Tet Offensive
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    Tet Offensive

    The Tet Offensive, resulting in total casualties of more than 100,000, was a major offensive began by North Vietnam and the Viet Cong against South Vietnam, the United States, and their allies in 1968.
    The Tet Offensive was one of the biggest military combats of the Vietnam War. North Vietnam and the Viet Cong lost over 45,000 troops, while over 20,000 soldiers of South Vietnam and allies were killed and wounded in the action. Over 14,000 civilians died and 24,000 were wounded during the conflict.
    The Tet Offensive proved to be a turning point in the Vietnam War. The conflict had a heavy impact on the US government and ultimately led to the withdrawal of US forces from Vietnam, although it was a tactical victory for the South Vietnam and US forces.

    On the early morning of January 30, 1968, Viet Cong forces attacked 13 cities in central South Vietnam, just as many families began their observances of the lunar new year.
    Twenty-four hours later, PAVN and Viet Cong forces struck a number of other targets throughout South Vietnam, including cities, towns, government buildings and U.S. or ARVN military bases throughout South Vietnam, in a total of more than 120 attacks.
    In a particularly bold attack on the U.S. Embassy in Saigon, a Viet Cong platoon got inside the complex’s courtyard before U.S. forces destroyed it. The audacious attack on the U.S. Embassy, and its initial success, stunned American and international observers, who saw images of the carnage broadcast on television as it occurred.
    Though Giap had succeeded in achieving surprise, his forces were spread too thin in the ambitious offensive, and U.S. and ARVN forces managed to successfully counter most of the attacks and inflict heavy Viet Cong losses.

    Despite its heavy casualty toll, and its failure to inspire widespread rebellion among the South Vietnamese, the Tet Offensive proved to be a strategic success for the North Vietnamese.
    Before Tet, Westmoreland and other representatives of the Johnson administration had been claiming that the end of the war was in sight; now, it was clear that a long struggle still lay ahead. Westmoreland requested more than 200,000 new troops in order to mount an effective counteroffensive, an escalation that many Americans saw as an act of desperation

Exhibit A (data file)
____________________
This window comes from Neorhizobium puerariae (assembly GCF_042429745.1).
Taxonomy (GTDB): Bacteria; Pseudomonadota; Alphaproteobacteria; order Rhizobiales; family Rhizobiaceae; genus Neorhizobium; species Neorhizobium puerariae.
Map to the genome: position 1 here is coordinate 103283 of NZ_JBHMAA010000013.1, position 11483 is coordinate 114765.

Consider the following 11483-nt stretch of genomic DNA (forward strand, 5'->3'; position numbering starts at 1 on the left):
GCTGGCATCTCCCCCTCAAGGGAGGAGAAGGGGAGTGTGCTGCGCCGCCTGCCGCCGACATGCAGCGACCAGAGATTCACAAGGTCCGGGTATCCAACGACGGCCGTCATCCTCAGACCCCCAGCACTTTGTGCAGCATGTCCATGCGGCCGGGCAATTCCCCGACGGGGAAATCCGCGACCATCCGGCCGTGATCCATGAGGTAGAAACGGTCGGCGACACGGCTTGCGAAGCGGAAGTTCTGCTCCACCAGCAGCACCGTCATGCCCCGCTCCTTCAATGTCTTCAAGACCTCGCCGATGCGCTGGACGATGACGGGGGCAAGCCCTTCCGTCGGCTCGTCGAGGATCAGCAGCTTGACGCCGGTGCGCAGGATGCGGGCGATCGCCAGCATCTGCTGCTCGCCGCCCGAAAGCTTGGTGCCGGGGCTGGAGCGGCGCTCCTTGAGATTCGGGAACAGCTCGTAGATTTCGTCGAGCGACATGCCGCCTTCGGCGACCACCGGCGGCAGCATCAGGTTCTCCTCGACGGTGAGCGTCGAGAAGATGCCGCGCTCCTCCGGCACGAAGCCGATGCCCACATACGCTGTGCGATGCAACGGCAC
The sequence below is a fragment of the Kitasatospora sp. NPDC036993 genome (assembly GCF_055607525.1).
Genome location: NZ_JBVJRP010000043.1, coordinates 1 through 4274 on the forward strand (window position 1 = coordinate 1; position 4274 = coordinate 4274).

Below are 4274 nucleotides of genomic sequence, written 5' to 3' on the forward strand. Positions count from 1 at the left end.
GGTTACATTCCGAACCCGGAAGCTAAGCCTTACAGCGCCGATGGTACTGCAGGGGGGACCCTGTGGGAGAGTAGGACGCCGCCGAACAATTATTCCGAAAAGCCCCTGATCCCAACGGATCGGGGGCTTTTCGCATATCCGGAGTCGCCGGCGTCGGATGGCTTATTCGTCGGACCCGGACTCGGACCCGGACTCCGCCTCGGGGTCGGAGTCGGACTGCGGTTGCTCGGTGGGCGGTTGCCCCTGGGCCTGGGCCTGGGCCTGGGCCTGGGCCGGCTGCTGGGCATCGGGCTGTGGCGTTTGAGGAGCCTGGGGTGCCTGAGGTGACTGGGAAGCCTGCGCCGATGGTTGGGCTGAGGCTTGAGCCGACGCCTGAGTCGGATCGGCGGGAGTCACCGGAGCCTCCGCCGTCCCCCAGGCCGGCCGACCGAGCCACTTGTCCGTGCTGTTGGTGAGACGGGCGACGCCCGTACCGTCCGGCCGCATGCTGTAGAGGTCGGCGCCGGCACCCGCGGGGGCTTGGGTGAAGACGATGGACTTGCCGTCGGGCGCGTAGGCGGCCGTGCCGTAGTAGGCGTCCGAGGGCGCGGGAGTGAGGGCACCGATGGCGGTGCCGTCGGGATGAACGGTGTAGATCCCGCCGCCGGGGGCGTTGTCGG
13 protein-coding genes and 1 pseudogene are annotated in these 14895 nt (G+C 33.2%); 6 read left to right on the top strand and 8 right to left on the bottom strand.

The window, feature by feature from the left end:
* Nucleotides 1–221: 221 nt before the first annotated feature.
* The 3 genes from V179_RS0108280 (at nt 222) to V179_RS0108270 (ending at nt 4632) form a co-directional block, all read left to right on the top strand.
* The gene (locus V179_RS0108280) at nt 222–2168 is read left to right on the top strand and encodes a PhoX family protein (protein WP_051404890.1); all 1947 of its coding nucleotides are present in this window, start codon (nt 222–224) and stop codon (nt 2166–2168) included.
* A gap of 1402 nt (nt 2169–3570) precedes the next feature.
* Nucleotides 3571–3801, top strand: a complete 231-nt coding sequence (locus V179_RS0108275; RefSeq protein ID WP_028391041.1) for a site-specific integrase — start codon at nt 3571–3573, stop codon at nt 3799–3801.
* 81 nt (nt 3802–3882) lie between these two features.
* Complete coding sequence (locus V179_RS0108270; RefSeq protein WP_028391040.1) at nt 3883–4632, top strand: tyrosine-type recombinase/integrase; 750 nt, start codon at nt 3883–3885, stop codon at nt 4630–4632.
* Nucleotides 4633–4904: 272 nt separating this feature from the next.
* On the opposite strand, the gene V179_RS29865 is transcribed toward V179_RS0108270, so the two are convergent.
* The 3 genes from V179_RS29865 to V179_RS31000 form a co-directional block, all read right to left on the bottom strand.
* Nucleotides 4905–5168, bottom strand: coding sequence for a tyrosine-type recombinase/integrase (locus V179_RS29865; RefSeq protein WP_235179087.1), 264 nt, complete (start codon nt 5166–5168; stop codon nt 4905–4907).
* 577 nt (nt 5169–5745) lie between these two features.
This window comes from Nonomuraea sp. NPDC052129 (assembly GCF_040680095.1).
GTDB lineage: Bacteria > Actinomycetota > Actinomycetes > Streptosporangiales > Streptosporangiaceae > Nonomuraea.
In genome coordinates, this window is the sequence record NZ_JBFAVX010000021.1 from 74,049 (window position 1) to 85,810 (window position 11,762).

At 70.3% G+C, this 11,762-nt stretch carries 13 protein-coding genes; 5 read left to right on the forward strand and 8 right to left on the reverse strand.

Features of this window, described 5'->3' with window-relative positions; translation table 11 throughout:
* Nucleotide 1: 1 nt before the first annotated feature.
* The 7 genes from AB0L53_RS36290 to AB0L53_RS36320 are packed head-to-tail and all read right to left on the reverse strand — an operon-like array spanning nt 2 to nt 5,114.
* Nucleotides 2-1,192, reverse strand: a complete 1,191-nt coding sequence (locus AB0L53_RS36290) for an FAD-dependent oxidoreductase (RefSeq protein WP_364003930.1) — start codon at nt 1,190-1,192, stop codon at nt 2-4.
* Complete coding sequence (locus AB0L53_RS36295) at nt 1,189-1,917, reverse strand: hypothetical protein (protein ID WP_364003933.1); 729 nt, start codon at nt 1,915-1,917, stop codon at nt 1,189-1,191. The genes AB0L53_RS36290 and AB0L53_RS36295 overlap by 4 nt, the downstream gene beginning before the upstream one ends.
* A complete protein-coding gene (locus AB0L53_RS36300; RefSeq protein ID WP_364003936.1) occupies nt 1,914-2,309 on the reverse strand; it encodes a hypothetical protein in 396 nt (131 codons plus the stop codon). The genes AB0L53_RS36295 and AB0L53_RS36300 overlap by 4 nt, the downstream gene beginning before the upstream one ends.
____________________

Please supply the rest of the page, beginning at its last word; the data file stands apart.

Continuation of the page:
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  2. #2
    Tet's where I became a Marine.

  3. #3
    My Brother Russ, has all my Honor and respect for his part in the Tet Offensive...

  4. #4
    Marine Free Member FistFu68's Avatar
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    Mar 2006
    Broken Bow
    Yep thats our Brother Russ

  5. #5
    my cousin is a tet survivor.i have a lot of respect for that man

  6. #6
    My Brother was there during Tet, he was supposed to be a Remington raider but he told me that the only thing he got was a rifle and never saw a typewriter...lol... he served two tours in Nam. he like my entire Family are Marines, he now lives in Az. down in the valley area.
    I lived in the Northern area the big city of St. Johns or San Juan up in the rim area for 10 years, I really like it there.
    oops sorry got off topic...
    as you were.

  7. #7
    just finished writing a book; Seeking Sanctuary. It tells about the suppressed and hidden facts regarding Hospital Ship Sanctuary during the tet of 1968. If you have any comments about the ship please let me know. I may write part two.

  8. #8
    I flew onto one of the ships once to drop off our wounded, not sure of the name though.

    Pat, referring to your brother, I remember all the Remington raiders, mess cooks and even guys that just got off the plane arriving in the Nam, wearing stateside utilities, were placed in our line because of all the casualties. We were all a little scared in that one.

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